It is more prudent and cost effective to pay a lesser price in a trade to acquire a goalie with less upside but a clearer path to more playing time. At least they are guaranteed regular work if they stay healthy, they may outperform more talented goaltenders over a small sample size of games, and they will be available at a more reasonable price.

Target: Evgeni Nabokov, New York Islanders

He is well past his prime, but Nabokov is among the league leaders in wins and ranks fifth in minutes played in 2013. His fantasy-relevant rate stats may not be great, but the Isles are going to lean on the 37-year-old workhorse over the course of the season's final months. He is certainly more proven than many starting netminders, and there aren't any immediate threats to his playing time. Nabokov is still available in many shallow leagues. That shouldn't be the case.

Value lengthy track records of performance

It wasn't all that long ago that Jonas Hiller was a viable fantasy option who saw regular work for the Anaheim Ducks as the squad's No. 1 netminder. Two seasons ago, he posted sparkling fantasy-relevant numbers: 26 wins, a 2.56 GAA, and a .924 save percentage. Now he is an afterthought due to the emergence of Fasth, a rookie who wasn't even considered a draft-worthy option in the majority of leagues. How quickly the fantasy fortunes of a goaltender can change for better or for worse. But how much can the average fantasy hockey enthusiast trust a 30-year-old first-year netminder who played well for a couple of years in Sweden but who has an extremely short NHL track record? Well, that depends. Snagging Fasth off the waiver wire a few weeks ago at the expense of an injured or underperforming roster member would have been a commendable move. Trading for the first-year Ducks goalie in a one-year or dynasty league is less so. The cost to employ Fasth is higher. The expectations for success are greater, as are the chances for disappointment.

For owners in one-year leagues, it is more prudent and cost effective to scour the waiver wire in hopes of finding a goaltender in line for more playing time due to a teammate's injury or underperformance. As previously stated, it takes about four full seasons for a netminder's save percentage to adequately measure his true talent.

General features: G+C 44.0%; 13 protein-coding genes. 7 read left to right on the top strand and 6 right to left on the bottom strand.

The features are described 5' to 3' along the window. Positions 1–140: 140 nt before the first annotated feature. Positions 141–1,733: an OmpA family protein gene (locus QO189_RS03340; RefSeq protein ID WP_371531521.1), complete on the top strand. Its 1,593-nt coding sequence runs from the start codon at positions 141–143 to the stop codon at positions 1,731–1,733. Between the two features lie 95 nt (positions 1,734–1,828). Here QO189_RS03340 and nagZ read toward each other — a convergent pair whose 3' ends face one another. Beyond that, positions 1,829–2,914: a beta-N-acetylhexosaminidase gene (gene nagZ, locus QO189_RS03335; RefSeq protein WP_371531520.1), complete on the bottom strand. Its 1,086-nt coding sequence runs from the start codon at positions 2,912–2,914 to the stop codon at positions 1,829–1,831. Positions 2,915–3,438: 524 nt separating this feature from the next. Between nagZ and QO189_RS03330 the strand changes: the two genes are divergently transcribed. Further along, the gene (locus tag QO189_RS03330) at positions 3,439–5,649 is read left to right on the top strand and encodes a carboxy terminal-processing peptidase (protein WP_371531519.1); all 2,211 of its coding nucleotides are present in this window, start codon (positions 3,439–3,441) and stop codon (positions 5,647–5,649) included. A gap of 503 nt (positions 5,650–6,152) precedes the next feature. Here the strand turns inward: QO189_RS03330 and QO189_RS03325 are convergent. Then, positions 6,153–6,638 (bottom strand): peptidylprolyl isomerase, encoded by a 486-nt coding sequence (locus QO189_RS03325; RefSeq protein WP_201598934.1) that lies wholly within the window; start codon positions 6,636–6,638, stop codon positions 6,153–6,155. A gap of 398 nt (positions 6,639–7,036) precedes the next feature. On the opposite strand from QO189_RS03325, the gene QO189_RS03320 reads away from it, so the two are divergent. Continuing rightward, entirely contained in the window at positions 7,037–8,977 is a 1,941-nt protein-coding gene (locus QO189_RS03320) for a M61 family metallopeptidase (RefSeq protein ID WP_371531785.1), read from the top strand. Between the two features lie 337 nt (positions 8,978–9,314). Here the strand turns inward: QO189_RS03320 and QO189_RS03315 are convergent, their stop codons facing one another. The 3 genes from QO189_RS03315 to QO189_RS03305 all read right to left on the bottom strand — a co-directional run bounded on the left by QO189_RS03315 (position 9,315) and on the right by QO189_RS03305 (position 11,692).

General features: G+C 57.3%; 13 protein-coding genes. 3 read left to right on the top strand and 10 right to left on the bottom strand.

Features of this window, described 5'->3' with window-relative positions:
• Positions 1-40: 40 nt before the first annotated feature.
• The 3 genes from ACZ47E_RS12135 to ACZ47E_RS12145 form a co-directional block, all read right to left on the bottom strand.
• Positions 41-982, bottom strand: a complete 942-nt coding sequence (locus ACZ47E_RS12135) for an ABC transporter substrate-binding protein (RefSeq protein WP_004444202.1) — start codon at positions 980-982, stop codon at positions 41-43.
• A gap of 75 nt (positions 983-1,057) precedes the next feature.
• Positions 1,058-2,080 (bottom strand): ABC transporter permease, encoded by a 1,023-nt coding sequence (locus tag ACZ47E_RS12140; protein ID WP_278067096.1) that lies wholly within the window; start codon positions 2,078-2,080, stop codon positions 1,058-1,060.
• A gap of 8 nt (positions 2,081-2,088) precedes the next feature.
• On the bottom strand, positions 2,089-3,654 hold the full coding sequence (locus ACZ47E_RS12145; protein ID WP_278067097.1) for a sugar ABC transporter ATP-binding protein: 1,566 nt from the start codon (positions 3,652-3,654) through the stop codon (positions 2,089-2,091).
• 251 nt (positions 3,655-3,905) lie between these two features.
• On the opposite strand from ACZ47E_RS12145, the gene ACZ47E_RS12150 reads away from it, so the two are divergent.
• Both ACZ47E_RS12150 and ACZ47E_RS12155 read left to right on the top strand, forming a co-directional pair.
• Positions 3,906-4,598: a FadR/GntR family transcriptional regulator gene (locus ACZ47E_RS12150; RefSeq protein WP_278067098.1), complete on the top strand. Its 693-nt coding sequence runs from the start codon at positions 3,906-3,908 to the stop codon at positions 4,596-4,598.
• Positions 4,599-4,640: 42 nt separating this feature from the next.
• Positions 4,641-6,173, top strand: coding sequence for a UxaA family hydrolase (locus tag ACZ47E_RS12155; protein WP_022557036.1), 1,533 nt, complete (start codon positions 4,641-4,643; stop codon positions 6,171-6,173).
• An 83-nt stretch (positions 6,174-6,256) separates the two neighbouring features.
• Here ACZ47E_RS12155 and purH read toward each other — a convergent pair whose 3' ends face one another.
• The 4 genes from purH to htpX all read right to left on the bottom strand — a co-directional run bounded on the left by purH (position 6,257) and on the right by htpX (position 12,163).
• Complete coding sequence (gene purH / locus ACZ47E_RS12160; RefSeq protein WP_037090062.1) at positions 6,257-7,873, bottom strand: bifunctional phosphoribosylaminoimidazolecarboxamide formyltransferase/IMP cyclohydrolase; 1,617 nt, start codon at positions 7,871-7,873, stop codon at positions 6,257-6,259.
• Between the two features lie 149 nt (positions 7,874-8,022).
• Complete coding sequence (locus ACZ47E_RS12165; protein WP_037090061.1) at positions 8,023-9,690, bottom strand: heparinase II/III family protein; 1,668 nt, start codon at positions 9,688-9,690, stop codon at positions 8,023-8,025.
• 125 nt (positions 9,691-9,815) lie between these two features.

Target: Niklas Backstrom, Minnesota Wild

While he is no longer as well regarded in fantasy circles as he was a handful of years back, Backstrom is seeing the majority of starts in net for an improved Wild squad that features a deeper and more talented lineup than it has in recent years. Backstrom's career save percentage is .917 over 348 games, and the 35-year-old Finnish netminder has only one season where it has dipped below .910.

Cheaper is almost always better

It seems like every season there are a handful of netminders who put up Vezina Trophy-caliber numbers on the heels of underwhelming campaigns. Ask owners who employed Phoenix's Mike Smith a year ago or Boston's Tim Thomas two seasons ago. While it usually pays to acquire a proven workhorse like New York's Henrik Lundqvist, Nashville's Pekka Rinne, or Los Angeles's Jonathan Quick, the list of goaltenders who post above-average numbers each and every season for several consecutive years is quite small. In fact, most NHL goalies are a little better or a little worse than average over a large sample size of games, which makes trading valuable fantasy forwards or defensemen for a high-performing goaltender a fool's errand in one-year leagues, especially in a shortened season. Looking to the waiver wire or acquiring an underperforming goalie at a discount is more likely to pay off.

Target: Jacob Markstrom, Florida Panthers

One of the game's top goaltending prospects, Markstrom will have the opportunity to hone his intriguing skills for Florida while teammate and fellow Panthers netminder Jose Theodore is out with a torn groin. Florida has the second-lowest PDO of any squad in the league this season, so expect the Panthers to perform better over the season's second half with Markstrom in goal. After all, his primary competition for playing time is struggling veteran Scott Clemmensen. Why pay for a rookie goaltender with a limited track record of success like Fasth when Markstrom is available in most leagues? He is a bit of a long shot, but the cost to acquire the young goaltender should be minimal.